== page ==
Block data leaks at the endpoint
TrendMicro, Websense offer effective protection against insider security breaches
The option to globally block or confirm actions is available, but is not recommended, as this might interfere with Windows. During this process, the reviewers occasionally encountered "Security Clearance" errors when clicking through a page before it had fully loaded. In more than one instance, this resulted in the loss of all changes made to the profile since the last explicit save. The product also lacks the ability to block files based upon file name, as Websense does not see this as a useful feature. For this test, keyword blocking was able to serve the same function in most cases.
In all three products, changes to the configuration must be pushed out to the endpoints. With LeakProof and Data Endpoint, the policies are given version numbers, which makes checking for up-to-date configurations trivial. In Data Endpoint, the interval at which endpoints check for policy and profile updates is configurable by the administrator (in intervals as short as one minute). All endpoints update their policy upon system startup.
LeakProof has a very clearly labeled Web interface that was easy to use. It included a configuration flowchart that made it clear which steps needed to be taken to configure the system. Like Data Endpoint, LeakProof can enforce policies globally, or at the finer level of user or computer groups. An additional feature was the ability to create conditional rules. For example: if the file contains "Top Secret" but not "Approved for Release" then take some blocking action. The Web interface was easy enough to use that minimal reference to the documentation was needed, and support only needed to be contacted once.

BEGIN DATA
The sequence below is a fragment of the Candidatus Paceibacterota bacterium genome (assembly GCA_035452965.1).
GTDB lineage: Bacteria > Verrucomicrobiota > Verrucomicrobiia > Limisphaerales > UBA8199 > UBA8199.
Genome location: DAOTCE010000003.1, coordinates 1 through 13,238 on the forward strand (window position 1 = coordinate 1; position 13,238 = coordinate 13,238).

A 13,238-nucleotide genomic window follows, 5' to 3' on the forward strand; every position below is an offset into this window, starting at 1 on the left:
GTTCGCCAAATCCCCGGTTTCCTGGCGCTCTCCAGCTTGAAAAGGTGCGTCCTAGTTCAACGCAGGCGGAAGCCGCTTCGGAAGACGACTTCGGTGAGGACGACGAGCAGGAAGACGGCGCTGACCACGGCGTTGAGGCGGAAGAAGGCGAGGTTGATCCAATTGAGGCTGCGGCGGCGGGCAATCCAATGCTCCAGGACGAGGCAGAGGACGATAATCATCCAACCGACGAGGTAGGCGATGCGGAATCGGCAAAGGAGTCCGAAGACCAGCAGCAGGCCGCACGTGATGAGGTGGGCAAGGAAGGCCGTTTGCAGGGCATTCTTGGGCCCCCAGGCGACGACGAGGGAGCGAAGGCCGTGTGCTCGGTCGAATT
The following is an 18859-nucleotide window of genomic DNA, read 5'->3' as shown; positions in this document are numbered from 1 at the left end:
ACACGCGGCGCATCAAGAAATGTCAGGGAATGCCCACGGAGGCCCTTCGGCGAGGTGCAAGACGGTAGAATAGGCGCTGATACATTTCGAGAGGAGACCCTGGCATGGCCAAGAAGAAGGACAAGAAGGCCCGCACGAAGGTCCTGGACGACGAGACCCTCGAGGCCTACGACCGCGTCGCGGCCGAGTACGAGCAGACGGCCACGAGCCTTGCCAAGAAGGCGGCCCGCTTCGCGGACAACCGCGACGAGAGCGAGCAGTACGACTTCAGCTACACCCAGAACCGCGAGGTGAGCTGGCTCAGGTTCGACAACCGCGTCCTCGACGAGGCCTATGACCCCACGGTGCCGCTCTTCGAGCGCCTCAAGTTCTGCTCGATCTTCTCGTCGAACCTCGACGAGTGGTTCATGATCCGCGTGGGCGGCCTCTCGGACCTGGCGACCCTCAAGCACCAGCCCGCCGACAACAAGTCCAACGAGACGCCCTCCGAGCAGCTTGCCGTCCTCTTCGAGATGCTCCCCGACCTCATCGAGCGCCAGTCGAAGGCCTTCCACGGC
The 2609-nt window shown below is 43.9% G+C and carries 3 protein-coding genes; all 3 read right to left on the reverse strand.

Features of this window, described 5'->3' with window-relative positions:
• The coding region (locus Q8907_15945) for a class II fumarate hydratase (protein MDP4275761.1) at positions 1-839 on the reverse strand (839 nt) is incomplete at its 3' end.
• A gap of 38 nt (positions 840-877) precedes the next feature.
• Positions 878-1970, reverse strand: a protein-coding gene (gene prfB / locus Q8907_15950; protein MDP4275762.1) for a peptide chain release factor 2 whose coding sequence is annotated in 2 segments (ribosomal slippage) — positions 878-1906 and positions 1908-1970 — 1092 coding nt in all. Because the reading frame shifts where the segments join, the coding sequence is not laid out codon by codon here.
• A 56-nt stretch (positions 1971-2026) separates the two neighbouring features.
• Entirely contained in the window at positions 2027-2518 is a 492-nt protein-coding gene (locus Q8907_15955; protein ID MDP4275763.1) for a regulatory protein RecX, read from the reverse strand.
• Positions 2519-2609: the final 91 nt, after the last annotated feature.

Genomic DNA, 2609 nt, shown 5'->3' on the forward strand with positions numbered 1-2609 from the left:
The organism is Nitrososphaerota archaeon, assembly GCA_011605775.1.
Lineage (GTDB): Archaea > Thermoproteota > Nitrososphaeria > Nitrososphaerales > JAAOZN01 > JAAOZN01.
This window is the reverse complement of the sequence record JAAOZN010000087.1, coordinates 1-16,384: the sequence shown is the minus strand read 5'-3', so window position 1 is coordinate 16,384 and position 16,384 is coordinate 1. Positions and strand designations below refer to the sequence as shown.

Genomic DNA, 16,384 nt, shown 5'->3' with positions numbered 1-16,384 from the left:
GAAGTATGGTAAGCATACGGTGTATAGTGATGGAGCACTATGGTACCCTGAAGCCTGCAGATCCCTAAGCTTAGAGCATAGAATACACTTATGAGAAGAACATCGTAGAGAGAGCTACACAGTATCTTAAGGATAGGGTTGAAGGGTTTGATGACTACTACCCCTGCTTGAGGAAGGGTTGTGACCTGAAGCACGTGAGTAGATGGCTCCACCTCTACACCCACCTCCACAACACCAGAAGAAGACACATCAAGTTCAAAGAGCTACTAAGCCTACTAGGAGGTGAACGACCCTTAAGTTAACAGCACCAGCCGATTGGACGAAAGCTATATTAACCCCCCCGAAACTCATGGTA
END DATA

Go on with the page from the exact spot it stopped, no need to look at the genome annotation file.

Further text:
Identity Finder's configuration interface lags somewhat behind the other two in ease of use. The policy configuration is reminiscent of Microsoft Group Policy in that the administrator is faced with a rather daunting tree of jargon-filled options. However, once we established the difference between "Anyfind" and "Onlyfind", the explanations given in the interface were sufficient to configure the system to test specifications. This product was only tested on its ability to detect HIPAA- and PCI-related data, as that is its main focus. Custom regular expressions can be used to find other types of data, but those seem to lie in the periphery of this product's functionality.
The Identity Finder enterprise administrator has the ability to control which remediation measures end-users can take, and what configuration options are available to them. The endpoint was easier to configure from its local console than from the central console.
After completing configuration, we tried combinations of protected file, exfiltration method, operating system and vendor (588 tests in all). The general categories of protected files were: HIPAA-relevant data, PCI-relevant data, code in several languages, a (formerly) classified document, a legal document, a media file, an empty file used to check file name blocking, and a standards document -- including six obfuscations.
The exfiltration methods were: copying to a USB drive; burning to CD; printing to a network printer; sending instant messages; e-mailing via a Web-based client, an open source client, and Outlook Express/Windows mail; sharing via a peer-to-peer client; copying to a network share; and pasting the contents of the file into Wordpad.
Not every test was possible on every configuration. Identity Finder has no blocking ability, therefore it is not included in these performance tests.